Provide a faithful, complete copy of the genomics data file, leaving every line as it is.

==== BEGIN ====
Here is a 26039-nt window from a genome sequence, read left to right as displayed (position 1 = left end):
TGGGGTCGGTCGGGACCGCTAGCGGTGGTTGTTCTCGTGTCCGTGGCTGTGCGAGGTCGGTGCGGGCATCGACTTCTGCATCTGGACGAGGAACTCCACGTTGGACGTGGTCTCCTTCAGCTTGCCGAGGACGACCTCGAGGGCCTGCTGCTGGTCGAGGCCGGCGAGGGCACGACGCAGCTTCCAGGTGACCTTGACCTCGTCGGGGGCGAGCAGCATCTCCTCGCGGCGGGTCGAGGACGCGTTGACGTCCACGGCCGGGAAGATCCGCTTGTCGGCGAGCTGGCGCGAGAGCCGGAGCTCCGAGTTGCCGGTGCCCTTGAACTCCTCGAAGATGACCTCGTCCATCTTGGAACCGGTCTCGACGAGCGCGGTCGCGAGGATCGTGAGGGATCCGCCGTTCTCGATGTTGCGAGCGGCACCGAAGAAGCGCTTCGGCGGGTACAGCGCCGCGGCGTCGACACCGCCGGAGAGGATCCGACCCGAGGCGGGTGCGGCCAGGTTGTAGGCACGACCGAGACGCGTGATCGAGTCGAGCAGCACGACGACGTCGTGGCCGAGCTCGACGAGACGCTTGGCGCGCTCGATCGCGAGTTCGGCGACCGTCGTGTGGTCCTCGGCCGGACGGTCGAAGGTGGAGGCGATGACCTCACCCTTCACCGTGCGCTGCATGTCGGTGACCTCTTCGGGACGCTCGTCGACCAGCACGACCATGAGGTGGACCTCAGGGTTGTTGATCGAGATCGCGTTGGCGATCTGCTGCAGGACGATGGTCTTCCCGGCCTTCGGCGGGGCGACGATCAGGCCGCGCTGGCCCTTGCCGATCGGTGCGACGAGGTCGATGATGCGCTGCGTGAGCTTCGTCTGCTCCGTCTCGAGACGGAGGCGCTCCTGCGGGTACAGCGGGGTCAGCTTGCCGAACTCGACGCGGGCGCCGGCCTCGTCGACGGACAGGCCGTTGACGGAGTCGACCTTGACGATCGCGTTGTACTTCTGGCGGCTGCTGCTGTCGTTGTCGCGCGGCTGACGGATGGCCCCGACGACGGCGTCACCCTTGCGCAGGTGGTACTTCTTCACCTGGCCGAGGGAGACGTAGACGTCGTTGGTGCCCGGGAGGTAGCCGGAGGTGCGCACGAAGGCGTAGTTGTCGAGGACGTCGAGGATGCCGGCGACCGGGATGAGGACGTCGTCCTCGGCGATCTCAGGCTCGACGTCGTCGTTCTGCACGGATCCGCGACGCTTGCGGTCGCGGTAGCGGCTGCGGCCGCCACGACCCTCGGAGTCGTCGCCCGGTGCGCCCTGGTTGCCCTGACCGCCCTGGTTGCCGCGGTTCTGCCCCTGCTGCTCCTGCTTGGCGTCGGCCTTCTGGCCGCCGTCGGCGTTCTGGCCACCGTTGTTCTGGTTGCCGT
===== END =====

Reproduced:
Here is a 26039-nt window from a genome sequence, read left to right as displayed (position 1 = left end):
TGGGGTCGGTCGGGACCGCTAGCGGTGGTTGTTCTCGTGTCCGTGGCTGTGCGAGGTCGGTGCGGGCATCGACTTCTGCATCTGGACGAGGAACTCCACGTTGGACGTGGTCTCCTTCAGCTTGCCGAGGACGACCTCGAGGGCCTGCTGCTGGTCGAGGCCGGCGAGGGCACGACGCAGCTTCCAGGTGACCTTGACCTCGTCGGGGGCGAGCAGCATCTCCTCGCGGCGGGTCGAGGACGCGTTGACGTCCACGGCCGGGAAGATCCGCTTGTCGGCGAGCTGGCGCGAGAGCCGGAGCTCCGAGTTGCCGGTGCCCTTGAACTCCTCGAAGATGACCTCGTCCATCTTGGAACCGGTCTCGACGAGCGCGGTCGCGAGGATCGTGAGGGATCCGCCGTTCTCGATGTTGCGAGCGGCACCGAAGAAGCGCTTCGGCGGGTACAGCGCCGCGGCGTCGACACCGCCGGAGAGGATCCGACCCGAGGCGGGTGCGGCCAGGTTGTAGGCACGACCGAGACGCGTGATCGAGTCGAGCAGCACGACGACGTCGTGGCCGAGCTCGACGAGACGCTTGGCGCGCTCGATCGCGAGTTCGGCGACCGTCGTGTGGTCCTCGGCCGGACGGTCGAAGGTGGAGGCGATGACCTCACCCTTCACCGTGCGCTGCATGTCGGTGACCTCTTCGGGACGCTCGTCGACCAGCACGACCATGAGGTGGACCTCAGGGTTGTTGATCGAGATCGCGTTGGCGATCTGCTGCAGGACGATGGTCTTCCCGGCCTTCGGCGGGGCGACGATCAGGCCGCGCTGGCCCTTGCCGATCGGTGCGACGAGGTCGATGATGCGCTGCGTGAGCTTCGTCTGCTCCGTCTCGAGACGGAGGCGCTCCTGCGGGTACAGCGGGGTCAGCTTGCCGAACTCGACGCGGGCGCCGGCCTCGTCGACGGACAGGCCGTTGACGGAGTCGACCTTGACGATCGCGTTGTACTTCTGGCGGCTGCTGCTGTCGTTGTCGCGCGGCTGACGGATGGCCCCGACGACGGCGTCACCCTTGCGCAGGTGGTACTTCTTCACCTGGCCGAGGGAGACGTAGACGTCGTTGGTGCCCGGGAGGTAGCCGGAGGTGCGCACGAAGGCGTAGTTGTCGAGGACGTCGAGGATGCCGGCGACCGGGATGAGGACGTCGTCCTCGGCGATCTCAGGCTCGACGTCGTCGTTCTGCACGGATCCGCGACGCTTGCGGTCGCGGTAGCGGCTGCGGCCGCCACGACCCTCGGAGTCGTCGCCCGGTGCGCCCTGGTTGCCCTGACCGCCCTGGTTGCCGCGGTTCTGCCCCTGCTGCTCCTGCTTGGCGTCGGCCTTCTGGCCGCCGTCGGCGTTCTGGCCACCGTTGTTCTGGTTGCCGT